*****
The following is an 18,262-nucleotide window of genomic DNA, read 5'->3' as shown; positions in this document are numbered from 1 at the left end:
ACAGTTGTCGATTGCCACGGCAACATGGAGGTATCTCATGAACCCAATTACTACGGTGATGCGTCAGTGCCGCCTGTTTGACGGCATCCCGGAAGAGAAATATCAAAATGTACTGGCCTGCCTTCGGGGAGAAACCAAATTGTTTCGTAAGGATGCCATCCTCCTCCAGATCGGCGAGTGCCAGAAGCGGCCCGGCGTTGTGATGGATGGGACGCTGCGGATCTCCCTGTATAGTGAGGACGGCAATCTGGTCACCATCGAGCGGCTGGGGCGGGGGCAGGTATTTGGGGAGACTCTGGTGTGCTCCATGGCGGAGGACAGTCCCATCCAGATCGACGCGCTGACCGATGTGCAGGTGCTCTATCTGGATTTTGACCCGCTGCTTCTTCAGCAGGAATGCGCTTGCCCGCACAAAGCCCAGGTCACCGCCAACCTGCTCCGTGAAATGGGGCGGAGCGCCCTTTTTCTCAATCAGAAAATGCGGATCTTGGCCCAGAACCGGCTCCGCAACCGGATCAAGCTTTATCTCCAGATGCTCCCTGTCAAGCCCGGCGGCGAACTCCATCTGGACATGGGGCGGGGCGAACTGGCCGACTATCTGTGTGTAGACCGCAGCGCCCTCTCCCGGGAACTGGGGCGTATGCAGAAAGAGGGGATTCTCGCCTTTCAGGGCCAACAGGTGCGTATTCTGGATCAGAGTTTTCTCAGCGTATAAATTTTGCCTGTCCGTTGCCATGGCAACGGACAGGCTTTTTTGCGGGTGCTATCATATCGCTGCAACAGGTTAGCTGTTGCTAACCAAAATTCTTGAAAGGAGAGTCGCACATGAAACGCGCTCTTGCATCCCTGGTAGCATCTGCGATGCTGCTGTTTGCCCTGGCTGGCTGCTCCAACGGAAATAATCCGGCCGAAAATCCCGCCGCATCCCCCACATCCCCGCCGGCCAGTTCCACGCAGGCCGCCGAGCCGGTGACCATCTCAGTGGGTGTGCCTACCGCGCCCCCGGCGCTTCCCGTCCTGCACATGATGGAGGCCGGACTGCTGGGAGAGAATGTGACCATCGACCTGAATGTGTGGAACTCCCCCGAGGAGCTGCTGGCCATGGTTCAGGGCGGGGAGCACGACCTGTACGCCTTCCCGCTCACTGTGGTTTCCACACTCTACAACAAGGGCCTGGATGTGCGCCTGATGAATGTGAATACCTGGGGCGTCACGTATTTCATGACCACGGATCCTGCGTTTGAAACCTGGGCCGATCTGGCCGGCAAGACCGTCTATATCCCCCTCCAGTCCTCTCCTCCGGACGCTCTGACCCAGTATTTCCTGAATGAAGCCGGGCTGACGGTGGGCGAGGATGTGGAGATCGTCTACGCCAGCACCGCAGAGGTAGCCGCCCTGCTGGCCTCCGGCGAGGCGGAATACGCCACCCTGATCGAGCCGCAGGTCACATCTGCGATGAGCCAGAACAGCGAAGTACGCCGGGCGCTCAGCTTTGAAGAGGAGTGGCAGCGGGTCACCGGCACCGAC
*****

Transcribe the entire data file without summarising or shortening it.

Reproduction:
The following is an 18,262-nucleotide window of genomic DNA, read 5'->3' as shown; positions in this document are numbered from 1 at the left end:
ACAGTTGTCGATTGCCACGGCAACATGGAGGTATCTCATGAACCCAATTACTACGGTGATGCGTCAGTGCCGCCTGTTTGACGGCATCCCGGAAGAGAAATATCAAAATGTACTGGCCTGCCTTCGGGGAGAAACCAAATTGTTTCGTAAGGATGCCATCCTCCTCCAGATCGGCGAGTGCCAGAAGCGGCCCGGCGTTGTGATGGATGGGACGCTGCGGATCTCCCTGTATAGTGAGGACGGCAATCTGGTCACCATCGAGCGGCTGGGGCGGGGGCAGGTATTTGGGGAGACTCTGGTGTGCTCCATGGCGGAGGACAGTCCCATCCAGATCGACGCGCTGACCGATGTGCAGGTGCTCTATCTGGATTTTGACCCGCTGCTTCTTCAGCAGGAATGCGCTTGCCCGCACAAAGCCCAGGTCACCGCCAACCTGCTCCGTGAAATGGGGCGGAGCGCCCTTTTTCTCAATCAGAAAATGCGGATCTTGGCCCAGAACCGGCTCCGCAACCGGATCAAGCTTTATCTCCAGATGCTCCCTGTCAAGCCCGGCGGCGAACTCCATCTGGACATGGGGCGGGGCGAACTGGCCGACTATCTGTGTGTAGACCGCAGCGCCCTCTCCCGGGAACTGGGGCGTATGCAGAAAGAGGGGATTCTCGCCTTTCAGGGCCAACAGGTGCGTATTCTGGATCAGAGTTTTCTCAGCGTATAAATTTTGCCTGTCCGTTGCCATGGCAACGGACAGGCTTTTTTGCGGGTGCTATCATATCGCTGCAACAGGTTAGCTGTTGCTAACCAAAATTCTTGAAAGGAGAGTCGCACATGAAACGCGCTCTTGCATCCCTGGTAGCATCTGCGATGCTGCTGTTTGCCCTGGCTGGCTGCTCCAACGGAAATAATCCGGCCGAAAATCCCGCCGCATCCCCCACATCCCCGCCGGCCAGTTCCACGCAGGCCGCCGAGCCGGTGACCATCTCAGTGGGTGTGCCTACCGCGCCCCCGGCGCTTCCCGTCCTGCACATGATGGAGGCCGGACTGCTGGGAGAGAATGTGACCATCGACCTGAATGTGTGGAACTCCCCCGAGGAGCTGCTGGCCATGGTTCAGGGCGGGGAGCACGACCTGTACGCCTTCCCGCTCACTGTGGTTTCCACACTCTACAACAAGGGCCTGGATGTGCGCCTGATGAATGTGAATACCTGGGGCGTCACGTATTTCATGACCACGGATCCTGCGTTTGAAACCTGGGCCGATCTGGCCGGCAAGACCGTCTATATCCCCCTCCAGTCCTCTCCTCCGGACGCTCTGACCCAGTATTTCCTGAATGAAGCCGGGCTGACGGTGGGCGAGGATGTGGAGATCGTCTACGCCAGCACCGCAGAGGTAGCCGCCCTGCTGGCCTCCGGCGAGGCGGAATACGCCACCCTGATCGAGCCGCAGGTCACATCTGCGATGAGCCAGAACAGCGAAGTACGCCGGGCGCTCAGCTTTGAAGAGGAGTGGCAGCGGGTCACCGGCACCGAC